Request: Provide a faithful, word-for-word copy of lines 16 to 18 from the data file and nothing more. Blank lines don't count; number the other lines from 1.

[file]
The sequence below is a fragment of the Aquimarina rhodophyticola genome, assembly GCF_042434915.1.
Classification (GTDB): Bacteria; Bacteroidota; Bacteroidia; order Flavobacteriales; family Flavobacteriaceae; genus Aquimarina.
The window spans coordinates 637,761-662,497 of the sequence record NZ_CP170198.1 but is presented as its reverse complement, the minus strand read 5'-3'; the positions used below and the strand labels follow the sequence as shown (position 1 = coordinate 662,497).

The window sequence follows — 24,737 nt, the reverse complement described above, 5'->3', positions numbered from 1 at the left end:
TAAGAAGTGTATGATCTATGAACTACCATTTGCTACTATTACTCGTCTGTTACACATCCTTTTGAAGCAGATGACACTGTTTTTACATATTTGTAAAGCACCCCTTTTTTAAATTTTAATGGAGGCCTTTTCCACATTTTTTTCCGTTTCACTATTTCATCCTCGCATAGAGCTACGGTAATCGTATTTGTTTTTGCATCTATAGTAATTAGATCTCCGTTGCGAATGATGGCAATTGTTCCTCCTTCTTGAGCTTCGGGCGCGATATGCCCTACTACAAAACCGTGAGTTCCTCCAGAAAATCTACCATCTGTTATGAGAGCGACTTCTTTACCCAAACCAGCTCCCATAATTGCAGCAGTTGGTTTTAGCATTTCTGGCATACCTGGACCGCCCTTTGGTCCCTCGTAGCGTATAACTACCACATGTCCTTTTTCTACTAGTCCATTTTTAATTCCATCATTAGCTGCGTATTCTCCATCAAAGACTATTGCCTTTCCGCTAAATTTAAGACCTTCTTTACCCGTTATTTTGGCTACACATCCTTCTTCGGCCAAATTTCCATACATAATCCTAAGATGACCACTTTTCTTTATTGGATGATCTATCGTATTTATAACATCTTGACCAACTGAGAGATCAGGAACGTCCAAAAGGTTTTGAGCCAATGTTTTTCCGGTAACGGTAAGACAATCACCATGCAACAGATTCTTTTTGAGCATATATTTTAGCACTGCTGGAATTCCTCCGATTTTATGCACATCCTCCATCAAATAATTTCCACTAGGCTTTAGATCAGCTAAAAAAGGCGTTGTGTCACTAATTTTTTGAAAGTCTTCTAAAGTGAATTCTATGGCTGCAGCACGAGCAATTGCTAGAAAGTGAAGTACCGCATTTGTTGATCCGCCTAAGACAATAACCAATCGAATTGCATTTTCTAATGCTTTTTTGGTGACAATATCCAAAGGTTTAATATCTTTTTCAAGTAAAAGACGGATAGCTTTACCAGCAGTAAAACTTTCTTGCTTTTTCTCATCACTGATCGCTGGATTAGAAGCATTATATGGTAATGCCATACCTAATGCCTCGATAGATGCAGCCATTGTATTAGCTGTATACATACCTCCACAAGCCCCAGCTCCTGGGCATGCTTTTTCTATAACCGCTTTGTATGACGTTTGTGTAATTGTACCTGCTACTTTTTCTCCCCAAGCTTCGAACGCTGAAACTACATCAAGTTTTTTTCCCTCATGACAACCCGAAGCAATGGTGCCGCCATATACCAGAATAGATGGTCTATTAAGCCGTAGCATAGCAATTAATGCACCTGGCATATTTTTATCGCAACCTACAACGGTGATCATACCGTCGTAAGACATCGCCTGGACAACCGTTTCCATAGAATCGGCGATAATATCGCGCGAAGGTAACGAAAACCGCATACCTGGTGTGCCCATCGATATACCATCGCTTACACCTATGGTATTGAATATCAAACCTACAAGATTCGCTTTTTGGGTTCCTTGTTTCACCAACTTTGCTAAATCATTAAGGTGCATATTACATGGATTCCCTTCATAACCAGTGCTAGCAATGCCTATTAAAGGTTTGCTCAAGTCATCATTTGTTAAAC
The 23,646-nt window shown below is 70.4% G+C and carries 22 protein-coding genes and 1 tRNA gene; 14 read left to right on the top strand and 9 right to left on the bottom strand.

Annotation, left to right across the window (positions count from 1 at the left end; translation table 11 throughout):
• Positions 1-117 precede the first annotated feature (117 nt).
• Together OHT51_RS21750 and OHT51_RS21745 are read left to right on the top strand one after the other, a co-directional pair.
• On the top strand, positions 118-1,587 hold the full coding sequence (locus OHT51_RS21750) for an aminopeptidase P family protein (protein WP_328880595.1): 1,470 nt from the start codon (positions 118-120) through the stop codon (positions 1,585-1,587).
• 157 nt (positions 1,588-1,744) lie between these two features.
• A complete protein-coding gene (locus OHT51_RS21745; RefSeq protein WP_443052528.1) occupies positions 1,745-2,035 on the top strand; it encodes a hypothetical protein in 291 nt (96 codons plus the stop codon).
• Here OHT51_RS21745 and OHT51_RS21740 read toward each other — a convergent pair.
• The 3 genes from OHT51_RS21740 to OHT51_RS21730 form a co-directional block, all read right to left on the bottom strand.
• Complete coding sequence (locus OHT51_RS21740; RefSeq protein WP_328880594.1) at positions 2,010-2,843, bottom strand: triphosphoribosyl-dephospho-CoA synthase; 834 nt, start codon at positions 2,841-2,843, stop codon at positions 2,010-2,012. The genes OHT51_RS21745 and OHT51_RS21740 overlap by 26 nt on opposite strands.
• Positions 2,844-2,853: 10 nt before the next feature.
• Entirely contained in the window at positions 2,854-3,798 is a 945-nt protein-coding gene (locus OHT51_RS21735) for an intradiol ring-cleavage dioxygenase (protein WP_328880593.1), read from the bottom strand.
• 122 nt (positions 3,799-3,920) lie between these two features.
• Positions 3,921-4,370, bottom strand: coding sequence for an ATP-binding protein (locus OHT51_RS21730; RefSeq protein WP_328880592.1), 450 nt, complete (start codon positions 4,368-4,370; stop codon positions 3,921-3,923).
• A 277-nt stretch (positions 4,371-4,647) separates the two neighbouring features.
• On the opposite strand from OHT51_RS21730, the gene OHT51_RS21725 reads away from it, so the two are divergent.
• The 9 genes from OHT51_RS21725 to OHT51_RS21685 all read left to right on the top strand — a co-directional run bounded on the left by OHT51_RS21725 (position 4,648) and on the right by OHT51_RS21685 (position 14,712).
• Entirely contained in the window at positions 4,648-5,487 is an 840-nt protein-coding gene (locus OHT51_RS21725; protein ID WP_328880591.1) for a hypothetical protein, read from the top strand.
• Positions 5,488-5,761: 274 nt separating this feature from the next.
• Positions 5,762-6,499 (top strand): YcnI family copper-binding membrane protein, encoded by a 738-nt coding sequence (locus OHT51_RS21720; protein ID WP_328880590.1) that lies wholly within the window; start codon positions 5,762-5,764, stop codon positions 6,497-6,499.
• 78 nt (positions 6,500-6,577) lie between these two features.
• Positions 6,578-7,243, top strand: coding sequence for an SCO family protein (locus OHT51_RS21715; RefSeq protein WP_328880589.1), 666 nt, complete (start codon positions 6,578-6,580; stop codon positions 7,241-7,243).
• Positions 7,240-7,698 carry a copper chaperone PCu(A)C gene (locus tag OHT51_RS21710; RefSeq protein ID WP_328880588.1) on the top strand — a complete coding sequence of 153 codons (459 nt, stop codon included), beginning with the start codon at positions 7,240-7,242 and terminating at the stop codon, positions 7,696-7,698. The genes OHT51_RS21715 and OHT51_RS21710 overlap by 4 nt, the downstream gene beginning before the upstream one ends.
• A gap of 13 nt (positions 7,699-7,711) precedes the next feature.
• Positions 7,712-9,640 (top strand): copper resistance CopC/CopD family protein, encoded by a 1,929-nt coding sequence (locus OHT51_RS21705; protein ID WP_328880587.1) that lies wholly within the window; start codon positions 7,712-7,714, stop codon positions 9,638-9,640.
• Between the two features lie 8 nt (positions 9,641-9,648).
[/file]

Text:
• Positions 2,844-2,853: 10 nt before the next feature.
• Entirely contained in the window at positions 2,854-3,798 is a 945-nt protein-coding gene (locus OHT51_RS21735) for an intradiol ring-cleavage dioxygenase (protein WP_328880593.1), read from the bottom strand.
• 122 nt (positions 3,799-3,920) lie between these two features.